Josh - My Top 5 Upper Body Exercises
The following 5 exercises have been chosen from my own training as they work best for me, in no particular order. Because they are good for me doesn't mean they are necessarily right for you. You must consider your current training level, body type and genetic potential when looking at exercise selection. The basics variations should be nailed down first before attempting to try any of the following (e.g. learn how to execute single arm db row first before attempting dead stop row). I want you to understand how to feel the targeted muscle work before attempting the advanced versions. Remember that quality of the reps is the key, so take your time to learn how to execute them movements properly and reap the rewards.
1. Chest Support Lateral Raise
Standard lateral raises seem to be programmed in the majority of the populations training regimes. Lateral raises are a great exercise to hit the lateral head of the deltoid, but the rear deltoid is often neglected. To create well rounded shoulders, it is essential you also target the rear delt. Chest supported lateral raises will kill to birds with one stone, hitting the rear and lateral heads of the deltoid (see video for demo).
If you are looking to fill out a t-shirt it will be your triceps that will need to be thicker, not so much your biceps. I have always favoured loading the triceps with tension to help them grow, opposed to stretch and squeeze. Personally I feel the most tension on my triceps on the eccentric movement (lowering) whilst performing dips. If you cannot perform dips try close grip bench press.
i) Make sure your torso is upright to load your tricep more effectively. The further forward you lean to more chest recruitment you will get.
ii) At the bottom of the movement ensure your shoulders are below your elbows and your biceps are touching your forearms - this is full range and maximal muscle fibre recruitment.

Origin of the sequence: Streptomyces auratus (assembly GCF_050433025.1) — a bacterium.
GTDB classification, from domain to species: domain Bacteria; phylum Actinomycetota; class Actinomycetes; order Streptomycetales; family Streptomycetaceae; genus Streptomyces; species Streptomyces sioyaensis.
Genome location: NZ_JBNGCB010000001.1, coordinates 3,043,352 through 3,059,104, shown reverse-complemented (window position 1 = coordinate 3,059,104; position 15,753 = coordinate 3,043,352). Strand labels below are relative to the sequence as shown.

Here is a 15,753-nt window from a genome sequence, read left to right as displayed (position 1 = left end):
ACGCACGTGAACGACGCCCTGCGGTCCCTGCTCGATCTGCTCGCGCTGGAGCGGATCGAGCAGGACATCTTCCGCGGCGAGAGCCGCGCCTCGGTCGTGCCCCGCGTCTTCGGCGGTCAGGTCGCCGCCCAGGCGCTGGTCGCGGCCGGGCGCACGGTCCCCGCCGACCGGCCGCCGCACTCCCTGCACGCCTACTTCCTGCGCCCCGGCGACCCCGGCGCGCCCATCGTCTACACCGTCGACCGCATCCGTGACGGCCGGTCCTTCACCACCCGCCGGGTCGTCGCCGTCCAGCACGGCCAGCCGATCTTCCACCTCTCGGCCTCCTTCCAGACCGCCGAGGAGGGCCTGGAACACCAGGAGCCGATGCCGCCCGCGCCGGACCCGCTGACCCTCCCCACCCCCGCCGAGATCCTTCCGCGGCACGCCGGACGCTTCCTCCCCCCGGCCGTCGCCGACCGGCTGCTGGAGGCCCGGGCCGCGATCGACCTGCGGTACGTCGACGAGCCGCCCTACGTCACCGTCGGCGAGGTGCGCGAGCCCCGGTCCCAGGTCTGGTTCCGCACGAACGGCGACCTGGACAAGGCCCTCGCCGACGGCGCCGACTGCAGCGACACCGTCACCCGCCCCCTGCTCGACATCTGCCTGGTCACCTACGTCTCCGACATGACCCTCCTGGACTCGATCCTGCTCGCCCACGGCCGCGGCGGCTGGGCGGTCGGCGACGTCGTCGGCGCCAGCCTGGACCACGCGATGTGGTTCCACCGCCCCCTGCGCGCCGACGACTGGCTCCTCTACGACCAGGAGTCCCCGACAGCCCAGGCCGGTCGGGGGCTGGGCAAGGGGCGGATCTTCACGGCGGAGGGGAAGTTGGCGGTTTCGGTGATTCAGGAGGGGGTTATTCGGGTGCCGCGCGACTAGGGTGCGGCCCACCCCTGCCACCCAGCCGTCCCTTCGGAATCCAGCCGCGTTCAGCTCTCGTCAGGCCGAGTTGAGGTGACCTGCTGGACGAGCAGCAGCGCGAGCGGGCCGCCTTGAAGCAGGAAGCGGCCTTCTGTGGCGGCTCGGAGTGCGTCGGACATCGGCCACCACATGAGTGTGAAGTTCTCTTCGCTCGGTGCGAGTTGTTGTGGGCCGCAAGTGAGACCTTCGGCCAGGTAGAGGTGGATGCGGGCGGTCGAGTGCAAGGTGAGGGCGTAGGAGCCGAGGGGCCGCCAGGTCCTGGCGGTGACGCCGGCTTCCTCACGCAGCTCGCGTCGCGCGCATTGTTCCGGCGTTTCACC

3. Neutral Grip Wide Lat Pull Down
Neutral grip wide lat pull down will target your lats more effectively than any other pull down variation. The closer together your hands are the more you will recruit your biceps (as well as your lats). I also like to go for the neutral grip as I feel a greater contraction in my lats at the bottom of the movement compared to a pronated grip.
4. Low Incline Barbell Bench Press
The slight incline of the bench allows for greater range of motion to target the chest far more effectively than the standard flat bench. Greater range of motion means you are taking your chest to the full extremity and will be recruiting more muscle fibres. If the incline is too high you will recruit too much front delt, so as my primary chest movement I prefer the low incline. My suggestion is to use an incline angle between 20-30 degrees.
5. Dead Stop Dumbbell Row
Dead Stop Dumbbell Rows are a progression from standard Single Arm Dumbbell Rows. The static start for every rep takes out stretch reflex at the bottom of the movement, making the movement even harder. I also feel dead stop rows allow your form to stay intact when going heavy, rather than continuously going through reps at speed, losing technique.
How to perform:
Set up just as you would for a normal Single Arm DB Row.
Perform controlled rows with tempo, pause at the bottom and contract your lats and upper back at the top. The dumbbell will be placed on the floor during the bottom part of the movement.
Focus on getting a good contraction in the upper back and lat while bracing the core to avoid rotation.
Book in for a free consult and 30 minute session with Josh or one of the ONE team now within a few clicks. Click here to book in